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How To Teach Your Lab To Sit

For most Labrador Retrievers, teaching “sit” isn’t difficult because they have a problem being in the actual position. The hard part with a Lab is getting them to sit still, especially if they are under the age of 5 (and I’ve known some 12-year-olds that still had trouble!). If you have struggled with getting your Lab to sit, don’t worry, you are not alone. Here is an easy and effective way to teach your Lab how to sit on the first cue, every time.


Capturing The Behavior

You are going to use a form of training called “capturing.” This is when you wait for your Lab to offer what you want and then you mark it (with a click or a verbal word such as “yes” or “good”) and then reward. Capturing is a great way to train because it makes your Lab use their brain to figure out what you want. Labs are smart and like a job, so use that mind! Plus, behaviors taught through capturing are much stronger than those taught using other methods.

To capture your Labrador performing a sit, have your reward (toys, treats, etc.) ready and your clicker, if you use one. You can keep your Lab on leash at first to keep him from wandering. Now, just stand still and wait. Most dogs will eventually sit when you ignore them long enough. As soon as his bottom hits the floor, mark and reward. Toss the reward away so your dog has to get up to get it – thus resetting him for the next sit.

Do short training sessions, just 5-10 minutes, a couple times a day.

Lunging Lab

If your Lab is just too excited to even think about sitting, you may find you have to start by shaping the sit behavior. To do this, start by marking and rewarding your Lab any time she keeps those four feet on the floor. Once she is standing still, delay the click and see if she offers something else. Eventually, she will start trying other behaviors, including a sit. Mark and reward with lots of treats, then try again.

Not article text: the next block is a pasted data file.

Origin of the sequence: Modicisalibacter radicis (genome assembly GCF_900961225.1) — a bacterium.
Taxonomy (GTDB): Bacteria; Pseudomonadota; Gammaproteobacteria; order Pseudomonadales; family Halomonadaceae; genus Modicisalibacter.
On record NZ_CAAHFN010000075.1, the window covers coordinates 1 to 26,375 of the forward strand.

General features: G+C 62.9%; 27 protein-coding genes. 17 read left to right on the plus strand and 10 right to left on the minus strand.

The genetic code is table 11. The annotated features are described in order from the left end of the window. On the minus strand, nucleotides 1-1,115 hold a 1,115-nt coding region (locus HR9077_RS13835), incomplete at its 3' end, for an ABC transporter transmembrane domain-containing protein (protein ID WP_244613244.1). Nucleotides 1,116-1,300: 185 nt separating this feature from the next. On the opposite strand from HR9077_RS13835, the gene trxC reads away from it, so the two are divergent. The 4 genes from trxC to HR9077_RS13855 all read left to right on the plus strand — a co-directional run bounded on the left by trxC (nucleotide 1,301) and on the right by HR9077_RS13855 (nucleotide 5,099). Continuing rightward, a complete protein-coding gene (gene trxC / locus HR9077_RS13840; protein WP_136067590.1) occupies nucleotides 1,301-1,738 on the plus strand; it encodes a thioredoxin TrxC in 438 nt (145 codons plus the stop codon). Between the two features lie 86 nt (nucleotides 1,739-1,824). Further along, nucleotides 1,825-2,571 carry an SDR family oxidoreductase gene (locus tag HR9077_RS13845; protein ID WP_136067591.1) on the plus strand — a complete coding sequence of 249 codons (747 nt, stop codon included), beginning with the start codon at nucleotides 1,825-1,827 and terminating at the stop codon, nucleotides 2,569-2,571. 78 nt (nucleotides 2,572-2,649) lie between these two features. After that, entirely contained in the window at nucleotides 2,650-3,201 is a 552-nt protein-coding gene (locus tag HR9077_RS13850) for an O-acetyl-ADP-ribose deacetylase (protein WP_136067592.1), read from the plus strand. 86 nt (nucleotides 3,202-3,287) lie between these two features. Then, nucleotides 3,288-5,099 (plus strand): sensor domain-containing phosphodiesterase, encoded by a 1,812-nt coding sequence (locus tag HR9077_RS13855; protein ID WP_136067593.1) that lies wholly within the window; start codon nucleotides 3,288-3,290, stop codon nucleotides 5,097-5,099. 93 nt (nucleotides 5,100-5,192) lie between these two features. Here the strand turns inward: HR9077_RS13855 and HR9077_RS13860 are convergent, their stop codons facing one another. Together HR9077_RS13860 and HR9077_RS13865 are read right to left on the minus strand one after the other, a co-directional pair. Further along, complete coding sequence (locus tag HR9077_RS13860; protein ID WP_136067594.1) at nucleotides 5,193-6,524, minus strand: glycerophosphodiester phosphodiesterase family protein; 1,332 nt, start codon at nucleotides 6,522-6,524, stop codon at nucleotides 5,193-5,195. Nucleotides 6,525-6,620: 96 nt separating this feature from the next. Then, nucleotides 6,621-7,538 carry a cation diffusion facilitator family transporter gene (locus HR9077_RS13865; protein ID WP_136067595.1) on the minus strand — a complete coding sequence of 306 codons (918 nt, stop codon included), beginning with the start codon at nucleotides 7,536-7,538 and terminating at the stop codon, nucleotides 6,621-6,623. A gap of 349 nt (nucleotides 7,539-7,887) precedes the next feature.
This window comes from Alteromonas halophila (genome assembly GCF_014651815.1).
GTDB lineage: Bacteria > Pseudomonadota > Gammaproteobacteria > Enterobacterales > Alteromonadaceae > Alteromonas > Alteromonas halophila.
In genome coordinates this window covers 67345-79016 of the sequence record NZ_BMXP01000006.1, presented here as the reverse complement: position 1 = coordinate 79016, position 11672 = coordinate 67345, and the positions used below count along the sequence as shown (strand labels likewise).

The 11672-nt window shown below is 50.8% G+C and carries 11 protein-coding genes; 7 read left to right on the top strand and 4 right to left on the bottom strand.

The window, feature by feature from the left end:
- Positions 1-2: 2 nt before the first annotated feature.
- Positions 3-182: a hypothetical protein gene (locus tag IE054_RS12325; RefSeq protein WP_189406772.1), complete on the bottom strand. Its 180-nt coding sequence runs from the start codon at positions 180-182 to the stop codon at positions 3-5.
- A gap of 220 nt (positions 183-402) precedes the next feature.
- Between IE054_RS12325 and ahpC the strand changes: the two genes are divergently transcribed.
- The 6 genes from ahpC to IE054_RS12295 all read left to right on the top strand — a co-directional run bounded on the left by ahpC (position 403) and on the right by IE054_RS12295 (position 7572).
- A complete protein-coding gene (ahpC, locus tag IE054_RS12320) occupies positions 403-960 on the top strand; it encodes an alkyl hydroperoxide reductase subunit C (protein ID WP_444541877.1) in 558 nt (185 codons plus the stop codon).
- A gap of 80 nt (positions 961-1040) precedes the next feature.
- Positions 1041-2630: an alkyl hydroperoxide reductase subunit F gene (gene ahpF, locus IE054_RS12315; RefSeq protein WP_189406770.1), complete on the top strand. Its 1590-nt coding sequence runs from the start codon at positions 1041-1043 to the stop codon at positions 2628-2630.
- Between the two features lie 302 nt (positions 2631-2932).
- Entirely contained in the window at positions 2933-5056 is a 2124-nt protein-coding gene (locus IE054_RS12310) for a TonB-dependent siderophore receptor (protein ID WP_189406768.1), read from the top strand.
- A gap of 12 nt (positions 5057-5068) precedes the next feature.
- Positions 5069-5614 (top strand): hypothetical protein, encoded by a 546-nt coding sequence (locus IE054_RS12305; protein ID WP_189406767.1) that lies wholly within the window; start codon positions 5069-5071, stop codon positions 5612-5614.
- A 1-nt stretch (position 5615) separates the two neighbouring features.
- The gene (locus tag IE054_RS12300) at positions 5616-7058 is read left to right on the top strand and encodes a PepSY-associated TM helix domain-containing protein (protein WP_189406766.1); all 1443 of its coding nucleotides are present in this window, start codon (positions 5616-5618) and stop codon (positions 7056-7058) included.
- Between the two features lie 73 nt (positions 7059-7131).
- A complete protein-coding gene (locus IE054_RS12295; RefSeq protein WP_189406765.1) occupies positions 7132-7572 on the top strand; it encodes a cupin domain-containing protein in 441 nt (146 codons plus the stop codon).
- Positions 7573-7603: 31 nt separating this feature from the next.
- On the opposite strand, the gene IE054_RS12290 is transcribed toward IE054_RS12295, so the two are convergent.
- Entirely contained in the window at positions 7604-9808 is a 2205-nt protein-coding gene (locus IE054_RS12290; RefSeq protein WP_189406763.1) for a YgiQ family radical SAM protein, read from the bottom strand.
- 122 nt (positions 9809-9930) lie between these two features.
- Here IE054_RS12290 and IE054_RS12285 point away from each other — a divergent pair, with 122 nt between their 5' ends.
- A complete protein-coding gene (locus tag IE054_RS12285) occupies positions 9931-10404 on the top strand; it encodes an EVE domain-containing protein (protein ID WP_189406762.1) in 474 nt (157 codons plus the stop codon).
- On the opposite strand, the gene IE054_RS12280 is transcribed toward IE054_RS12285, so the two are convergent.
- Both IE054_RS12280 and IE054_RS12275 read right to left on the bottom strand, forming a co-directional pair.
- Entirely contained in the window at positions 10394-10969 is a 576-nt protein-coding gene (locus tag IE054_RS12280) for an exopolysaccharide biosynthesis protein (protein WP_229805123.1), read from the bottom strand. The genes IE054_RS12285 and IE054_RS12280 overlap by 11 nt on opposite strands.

Also, be careful you are not using too high of a reward. If you are using your Lab’s favorite toy, for example, it may be making him too amped to work. Instead, try using a less exciting toy or kibble so he can focus.

Adding the Cue

Once your Labrador Retriever sits without any “extra behaviors,” he’s figured out what you want. At that point, you can add the cue. Adding the cue—”sit”—is easy. Just say the word as your Lab is getting into the sit position, then mark and reward.

Do a few repetitions of this and then test the cue by saying it while your Labrador is standing. If he promptly sits, he’s got it – reward heavily! If he doesn’t, that’s okay. Do nothing and just wait for him to sit and say the cue during the sit a few more times and test again.

Image Source: Rubixcom Via Flickr
Image Source: Rubixcom Via Flickr

Fading the Treats

Once your Lab is sitting beautifully in multiple places every time you say “sit” just once, it’s time to fade those treats. You can use other rewards – verbal praise, toys, petting, etc. – anything your dog likes.

If your dog doesn’t sit when you say the cue once, too bad, no reward. But this won’t happen very often with this form of training. If it does, your Labrador may be distracted by his environment or even nervous or stressed. Use it as information and assess the situation before you ask your dog again – you may need to put some distance between him and an object or leave the environment altogether if he is really nervous.

Now you’re ready to move on to “stay”!

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Written by Kristina Lotz

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